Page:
Lauren's latest make

Closet Case Patterns Kelly Anorak
Part One

Blog / 1 November 2017

I’m really excited to share this current project I’m working on with you guys! It’s a really beefy one and I’m using some amazing new fabric we have in stock so I thought a sort of ‘in progress’ post would be useful, given how involved it is, and how long its taking me to make!

You can check out my latest Vlog on Youtube video to see and hear even more details, but below is a summery of some of the main points!

The Fabric

First of all I want to show this amazing fabric! It’s British Millerain waxed cotton canvas. If you haven’t head of this company before, it’s (so they say) the original manufacturers of waxed fabrics and the family business has been handed down through the generations since the 1880’s!

They have lots of different types of fabrics and the range we have in stock is called Staywax™ Sahara. It’s 335g psm and I would describe it as a medium weight canvas. I have for sure felt and handled much firmer and stiffer canvas, but this one isn’t lightweight either and does hold its shape. It’s not saturated with wax, like some waxed fabric you can get, but hopefully this picture gives you an idea of what its like. It’s water repellent so when you splash it, you can see the beads of water just sort of sit on the surface.

We’ve got 5 gorgeous shades....

For my project I’ve chosen the Antique gold colour way, which I thought would go with lots of different things, but I actually LOVE them all and have to keep stopping myself from wanting to make a jacket in every shade! I don’t like the rain that much to warrant so many shower proof garments! 

Sewing Patterns

I’m making the Closet Case Patterns Kelly Anorak, which came out last year and since then I have seem some really beautiful versions! It’s an unlined classic simple anorak with a two piece cuffed sleeve, optional drawstring waist, gusseted flap pocket and a zipper placket with snap buttons and choice of hood or collar. 

There are even more options to tailor it to your preferences. You can get a PDF lining expansion pack if you fancy lining it (link here) and there is also a tutorial on the Closet Case Patterns website for how to underline it – which is what I’m doing (link here).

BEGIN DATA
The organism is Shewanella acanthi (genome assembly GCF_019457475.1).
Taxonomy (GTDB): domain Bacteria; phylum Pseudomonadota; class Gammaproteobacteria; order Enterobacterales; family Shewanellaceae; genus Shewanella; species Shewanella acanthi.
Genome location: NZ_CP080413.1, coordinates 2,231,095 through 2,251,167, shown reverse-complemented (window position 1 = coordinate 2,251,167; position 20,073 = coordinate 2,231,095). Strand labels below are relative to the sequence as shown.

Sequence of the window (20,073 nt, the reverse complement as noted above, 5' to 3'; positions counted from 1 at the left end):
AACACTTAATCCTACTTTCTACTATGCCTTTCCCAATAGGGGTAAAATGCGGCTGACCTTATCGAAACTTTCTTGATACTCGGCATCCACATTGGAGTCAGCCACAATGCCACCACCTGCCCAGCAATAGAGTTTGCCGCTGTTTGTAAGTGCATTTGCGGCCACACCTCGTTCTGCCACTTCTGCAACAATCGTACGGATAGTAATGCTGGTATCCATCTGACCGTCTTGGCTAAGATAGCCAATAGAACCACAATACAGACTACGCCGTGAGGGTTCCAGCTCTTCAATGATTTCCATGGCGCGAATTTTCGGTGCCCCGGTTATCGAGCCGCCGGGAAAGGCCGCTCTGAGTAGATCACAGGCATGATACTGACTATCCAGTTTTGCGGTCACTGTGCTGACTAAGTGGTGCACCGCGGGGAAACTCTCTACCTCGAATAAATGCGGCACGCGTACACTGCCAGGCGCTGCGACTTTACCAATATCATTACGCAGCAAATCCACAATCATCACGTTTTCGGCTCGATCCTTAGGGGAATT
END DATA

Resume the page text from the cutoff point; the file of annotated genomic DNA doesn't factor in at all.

Other options for this jacket are the Paper Cut patterns waver jacket, which is a lined and hooded raglan sleeve jacket, the Sewaholic Cypress cape and the Walden by Colette Patterns Albion duffle coat (version 2). 

Sizing and fabric requirements

I’m making a straight up size 6 as that’s the size I always make in Closet Case patterns, its what I made my Clare Coat last year in and I know it always works for me.

The pattern recommends 2.3m of fabric for that size and I used just about every bit of that. I just used regular medium weight non-woven iron on interfacing in black.

I’m underling the hood, front yoke, front bodice and back bodice and I needed 1.5m of lining fabric. I used this gorgeous swooping swans cotton lawn with a navy background, which you can find it in shop in this link

I quilted my lining fabric to some thinsulate fabric that I originally bought to use in my Clare coat. It’s a technical fabric know for its insulating properties and I bought it from Point North (link here). UPDATE to my video - I said that it was 1m wide and I bought 1.5m but it was the other way around! It's actually 1.5m wide and I bought 1m. I just managed to get my lining pieces onto it by cutting everything on a single layer and really squeezing it in.

I quilted it in a grid that’s on the bias, using a walking foot and this guide bar attachment to help me get even 1.5” squares. I bought mine form my local sewing machine shop called Frank Nutt in Kings Heath.